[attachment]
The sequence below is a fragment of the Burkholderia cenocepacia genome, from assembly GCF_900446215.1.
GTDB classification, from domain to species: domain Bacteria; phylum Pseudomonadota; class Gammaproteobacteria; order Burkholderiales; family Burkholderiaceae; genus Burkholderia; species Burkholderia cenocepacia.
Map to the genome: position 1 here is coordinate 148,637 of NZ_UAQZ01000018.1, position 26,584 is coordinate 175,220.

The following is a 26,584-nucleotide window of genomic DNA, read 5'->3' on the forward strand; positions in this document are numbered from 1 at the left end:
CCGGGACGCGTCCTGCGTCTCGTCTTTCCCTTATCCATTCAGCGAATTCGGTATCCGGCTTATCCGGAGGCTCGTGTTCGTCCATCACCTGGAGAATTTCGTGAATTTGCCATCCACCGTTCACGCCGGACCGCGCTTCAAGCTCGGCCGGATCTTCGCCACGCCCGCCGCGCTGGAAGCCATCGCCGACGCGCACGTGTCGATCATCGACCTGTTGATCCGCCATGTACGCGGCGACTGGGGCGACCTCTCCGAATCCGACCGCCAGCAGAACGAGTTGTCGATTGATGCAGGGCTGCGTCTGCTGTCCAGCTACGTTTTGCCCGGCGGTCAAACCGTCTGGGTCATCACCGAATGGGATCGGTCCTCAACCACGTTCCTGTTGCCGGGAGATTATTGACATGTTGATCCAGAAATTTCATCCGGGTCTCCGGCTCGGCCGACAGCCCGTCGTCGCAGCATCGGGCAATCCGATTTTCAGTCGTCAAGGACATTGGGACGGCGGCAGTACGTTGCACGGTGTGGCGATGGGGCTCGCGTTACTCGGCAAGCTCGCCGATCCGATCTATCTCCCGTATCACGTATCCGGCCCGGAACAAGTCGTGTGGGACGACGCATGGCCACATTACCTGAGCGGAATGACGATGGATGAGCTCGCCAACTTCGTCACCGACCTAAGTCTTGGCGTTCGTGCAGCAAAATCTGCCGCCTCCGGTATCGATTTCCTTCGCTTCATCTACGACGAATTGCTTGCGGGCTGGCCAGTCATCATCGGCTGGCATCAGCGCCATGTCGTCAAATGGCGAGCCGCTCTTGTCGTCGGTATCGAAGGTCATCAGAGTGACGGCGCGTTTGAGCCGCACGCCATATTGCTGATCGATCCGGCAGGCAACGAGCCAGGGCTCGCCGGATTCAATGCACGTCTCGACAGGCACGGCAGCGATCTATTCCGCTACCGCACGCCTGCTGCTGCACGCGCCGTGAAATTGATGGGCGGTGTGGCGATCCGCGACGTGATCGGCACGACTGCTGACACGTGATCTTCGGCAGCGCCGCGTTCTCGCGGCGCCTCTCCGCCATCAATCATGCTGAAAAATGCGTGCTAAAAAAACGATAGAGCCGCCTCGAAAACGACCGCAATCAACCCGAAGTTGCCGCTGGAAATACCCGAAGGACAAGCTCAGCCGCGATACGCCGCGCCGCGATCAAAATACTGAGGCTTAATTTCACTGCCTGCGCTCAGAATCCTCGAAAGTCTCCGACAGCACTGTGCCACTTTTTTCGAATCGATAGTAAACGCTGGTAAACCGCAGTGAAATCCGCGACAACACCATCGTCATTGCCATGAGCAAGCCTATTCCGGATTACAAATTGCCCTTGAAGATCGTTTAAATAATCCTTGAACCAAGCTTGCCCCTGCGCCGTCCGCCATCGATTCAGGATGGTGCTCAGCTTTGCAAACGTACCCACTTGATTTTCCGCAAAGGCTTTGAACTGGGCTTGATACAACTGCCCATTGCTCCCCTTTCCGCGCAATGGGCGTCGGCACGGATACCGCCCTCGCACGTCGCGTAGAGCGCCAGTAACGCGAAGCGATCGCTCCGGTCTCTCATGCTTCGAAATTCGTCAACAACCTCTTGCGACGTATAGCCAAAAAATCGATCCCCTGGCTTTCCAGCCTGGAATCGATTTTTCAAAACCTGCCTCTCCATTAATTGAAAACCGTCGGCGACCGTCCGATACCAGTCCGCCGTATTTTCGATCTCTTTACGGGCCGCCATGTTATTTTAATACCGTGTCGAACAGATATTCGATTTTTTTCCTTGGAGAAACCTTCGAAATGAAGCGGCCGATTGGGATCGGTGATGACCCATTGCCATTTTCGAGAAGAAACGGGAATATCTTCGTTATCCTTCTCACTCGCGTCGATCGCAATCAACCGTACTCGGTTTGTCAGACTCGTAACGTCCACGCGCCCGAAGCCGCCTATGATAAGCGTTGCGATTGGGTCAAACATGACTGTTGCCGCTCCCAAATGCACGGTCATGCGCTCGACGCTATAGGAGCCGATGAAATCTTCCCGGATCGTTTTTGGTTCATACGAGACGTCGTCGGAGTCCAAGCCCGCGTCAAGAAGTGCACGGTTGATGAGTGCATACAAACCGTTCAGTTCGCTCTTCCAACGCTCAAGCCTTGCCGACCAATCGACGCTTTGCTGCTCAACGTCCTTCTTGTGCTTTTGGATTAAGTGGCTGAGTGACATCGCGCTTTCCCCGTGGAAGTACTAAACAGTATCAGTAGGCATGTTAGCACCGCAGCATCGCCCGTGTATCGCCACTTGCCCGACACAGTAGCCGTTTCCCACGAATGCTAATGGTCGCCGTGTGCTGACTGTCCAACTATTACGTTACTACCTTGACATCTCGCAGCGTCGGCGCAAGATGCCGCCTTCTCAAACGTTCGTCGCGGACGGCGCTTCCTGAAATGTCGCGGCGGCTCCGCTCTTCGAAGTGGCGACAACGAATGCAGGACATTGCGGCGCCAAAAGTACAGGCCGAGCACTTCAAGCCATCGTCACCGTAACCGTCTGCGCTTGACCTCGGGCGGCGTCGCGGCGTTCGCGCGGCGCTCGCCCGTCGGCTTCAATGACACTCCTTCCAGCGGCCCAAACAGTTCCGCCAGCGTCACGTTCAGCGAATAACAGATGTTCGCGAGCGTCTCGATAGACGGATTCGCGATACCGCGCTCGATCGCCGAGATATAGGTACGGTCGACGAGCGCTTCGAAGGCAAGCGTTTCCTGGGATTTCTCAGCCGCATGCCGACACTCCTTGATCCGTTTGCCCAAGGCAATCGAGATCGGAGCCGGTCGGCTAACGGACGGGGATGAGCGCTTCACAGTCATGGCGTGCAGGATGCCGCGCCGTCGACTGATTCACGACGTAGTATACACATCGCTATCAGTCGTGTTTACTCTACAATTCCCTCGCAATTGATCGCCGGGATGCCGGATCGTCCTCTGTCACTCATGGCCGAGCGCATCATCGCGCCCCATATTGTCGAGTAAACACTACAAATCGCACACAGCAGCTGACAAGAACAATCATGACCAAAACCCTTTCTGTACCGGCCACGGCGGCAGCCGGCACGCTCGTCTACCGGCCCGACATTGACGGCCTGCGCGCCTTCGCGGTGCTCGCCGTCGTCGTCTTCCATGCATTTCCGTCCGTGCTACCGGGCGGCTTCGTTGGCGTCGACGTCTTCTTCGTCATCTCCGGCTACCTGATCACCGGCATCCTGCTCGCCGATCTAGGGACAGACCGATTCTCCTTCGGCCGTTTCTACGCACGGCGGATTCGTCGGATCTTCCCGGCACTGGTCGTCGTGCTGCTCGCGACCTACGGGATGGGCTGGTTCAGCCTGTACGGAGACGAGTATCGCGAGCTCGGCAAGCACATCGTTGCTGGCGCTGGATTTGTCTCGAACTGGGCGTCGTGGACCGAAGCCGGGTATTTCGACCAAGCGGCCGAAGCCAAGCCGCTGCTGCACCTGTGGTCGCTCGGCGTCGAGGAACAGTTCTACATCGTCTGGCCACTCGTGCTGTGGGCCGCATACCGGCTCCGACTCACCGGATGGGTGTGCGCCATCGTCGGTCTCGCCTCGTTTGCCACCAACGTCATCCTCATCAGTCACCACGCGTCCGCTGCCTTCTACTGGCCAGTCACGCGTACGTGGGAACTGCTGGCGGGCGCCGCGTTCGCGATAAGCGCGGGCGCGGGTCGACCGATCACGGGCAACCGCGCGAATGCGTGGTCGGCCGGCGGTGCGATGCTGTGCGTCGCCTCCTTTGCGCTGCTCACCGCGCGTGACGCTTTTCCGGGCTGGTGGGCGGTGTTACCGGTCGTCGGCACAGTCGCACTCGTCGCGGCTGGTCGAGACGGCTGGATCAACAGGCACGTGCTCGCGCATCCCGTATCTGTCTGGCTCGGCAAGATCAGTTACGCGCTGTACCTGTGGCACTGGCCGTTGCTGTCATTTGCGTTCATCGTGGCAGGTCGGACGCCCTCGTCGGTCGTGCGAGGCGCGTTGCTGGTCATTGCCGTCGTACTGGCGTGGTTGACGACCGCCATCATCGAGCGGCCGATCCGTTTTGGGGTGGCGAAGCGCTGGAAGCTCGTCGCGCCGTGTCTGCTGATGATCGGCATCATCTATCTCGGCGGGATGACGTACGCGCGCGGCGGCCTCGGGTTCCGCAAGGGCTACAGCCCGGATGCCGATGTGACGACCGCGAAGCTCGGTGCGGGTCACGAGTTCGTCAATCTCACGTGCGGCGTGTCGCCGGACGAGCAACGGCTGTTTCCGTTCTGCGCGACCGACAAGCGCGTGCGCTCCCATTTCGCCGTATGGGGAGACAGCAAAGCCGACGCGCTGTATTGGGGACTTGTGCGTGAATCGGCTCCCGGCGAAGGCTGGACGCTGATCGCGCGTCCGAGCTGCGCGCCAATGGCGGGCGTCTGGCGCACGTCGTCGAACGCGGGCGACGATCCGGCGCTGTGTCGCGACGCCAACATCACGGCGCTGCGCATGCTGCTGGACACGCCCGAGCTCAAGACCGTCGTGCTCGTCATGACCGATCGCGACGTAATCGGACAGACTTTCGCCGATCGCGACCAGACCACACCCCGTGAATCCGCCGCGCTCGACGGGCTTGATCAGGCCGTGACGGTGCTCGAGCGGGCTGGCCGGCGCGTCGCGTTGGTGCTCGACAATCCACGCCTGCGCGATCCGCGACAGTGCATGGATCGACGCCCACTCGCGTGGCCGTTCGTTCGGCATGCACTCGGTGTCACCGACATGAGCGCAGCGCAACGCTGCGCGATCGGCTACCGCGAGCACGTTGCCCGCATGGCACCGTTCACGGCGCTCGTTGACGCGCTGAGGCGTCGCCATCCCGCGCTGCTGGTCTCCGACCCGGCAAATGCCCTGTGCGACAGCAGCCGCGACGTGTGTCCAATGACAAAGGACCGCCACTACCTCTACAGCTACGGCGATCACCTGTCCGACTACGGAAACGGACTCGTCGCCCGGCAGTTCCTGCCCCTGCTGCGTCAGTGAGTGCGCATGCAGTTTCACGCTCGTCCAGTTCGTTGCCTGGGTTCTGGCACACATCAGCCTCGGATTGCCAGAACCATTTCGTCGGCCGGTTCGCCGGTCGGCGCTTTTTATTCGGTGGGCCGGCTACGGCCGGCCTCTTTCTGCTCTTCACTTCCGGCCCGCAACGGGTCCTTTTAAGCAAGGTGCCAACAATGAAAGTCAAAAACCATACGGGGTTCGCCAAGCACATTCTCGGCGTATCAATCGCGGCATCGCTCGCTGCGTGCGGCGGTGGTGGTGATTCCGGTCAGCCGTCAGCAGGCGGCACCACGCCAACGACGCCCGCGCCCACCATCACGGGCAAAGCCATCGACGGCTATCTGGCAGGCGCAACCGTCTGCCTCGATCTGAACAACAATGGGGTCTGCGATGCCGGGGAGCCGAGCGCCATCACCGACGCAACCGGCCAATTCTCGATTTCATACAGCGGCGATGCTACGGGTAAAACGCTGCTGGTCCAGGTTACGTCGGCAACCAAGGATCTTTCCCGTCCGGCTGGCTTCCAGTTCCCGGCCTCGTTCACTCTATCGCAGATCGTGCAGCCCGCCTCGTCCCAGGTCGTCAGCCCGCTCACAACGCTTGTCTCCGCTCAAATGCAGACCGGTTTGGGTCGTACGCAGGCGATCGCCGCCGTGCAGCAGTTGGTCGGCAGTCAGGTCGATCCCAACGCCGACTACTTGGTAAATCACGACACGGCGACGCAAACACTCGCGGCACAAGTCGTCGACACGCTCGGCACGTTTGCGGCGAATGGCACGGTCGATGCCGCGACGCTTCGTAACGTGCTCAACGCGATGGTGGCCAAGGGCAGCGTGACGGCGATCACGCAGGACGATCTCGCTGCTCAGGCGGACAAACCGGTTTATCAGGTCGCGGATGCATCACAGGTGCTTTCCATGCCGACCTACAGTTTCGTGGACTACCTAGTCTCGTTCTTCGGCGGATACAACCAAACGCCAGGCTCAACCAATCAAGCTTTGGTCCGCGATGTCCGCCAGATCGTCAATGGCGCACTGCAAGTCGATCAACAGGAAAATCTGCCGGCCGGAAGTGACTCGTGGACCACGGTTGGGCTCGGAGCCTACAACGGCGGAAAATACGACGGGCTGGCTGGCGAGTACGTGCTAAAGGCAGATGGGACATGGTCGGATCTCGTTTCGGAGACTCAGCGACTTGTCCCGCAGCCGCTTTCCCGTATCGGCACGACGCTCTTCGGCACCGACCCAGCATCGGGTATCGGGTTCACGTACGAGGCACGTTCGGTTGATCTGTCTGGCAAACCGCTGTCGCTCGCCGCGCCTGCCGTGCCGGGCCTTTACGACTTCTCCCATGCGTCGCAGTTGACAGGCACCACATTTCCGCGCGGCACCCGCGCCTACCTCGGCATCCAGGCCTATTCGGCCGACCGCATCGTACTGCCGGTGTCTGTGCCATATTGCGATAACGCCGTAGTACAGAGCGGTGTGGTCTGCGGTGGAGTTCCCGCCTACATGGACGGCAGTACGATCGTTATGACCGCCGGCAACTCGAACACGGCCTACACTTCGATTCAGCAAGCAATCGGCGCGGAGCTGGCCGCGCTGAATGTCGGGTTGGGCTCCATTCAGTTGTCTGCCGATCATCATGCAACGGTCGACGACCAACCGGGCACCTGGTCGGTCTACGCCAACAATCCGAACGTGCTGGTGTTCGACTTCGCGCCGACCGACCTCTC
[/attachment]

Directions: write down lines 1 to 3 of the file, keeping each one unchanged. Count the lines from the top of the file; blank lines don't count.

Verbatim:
The sequence below is a fragment of the Burkholderia cenocepacia genome, from assembly GCF_900446215.1.
GTDB classification, from domain to species: domain Bacteria; phylum Pseudomonadota; class Gammaproteobacteria; order Burkholderiales; family Burkholderiaceae; genus Burkholderia; species Burkholderia cenocepacia.
Map to the genome: position 1 here is coordinate 148,637 of NZ_UAQZ01000018.1, position 26,584 is coordinate 175,220.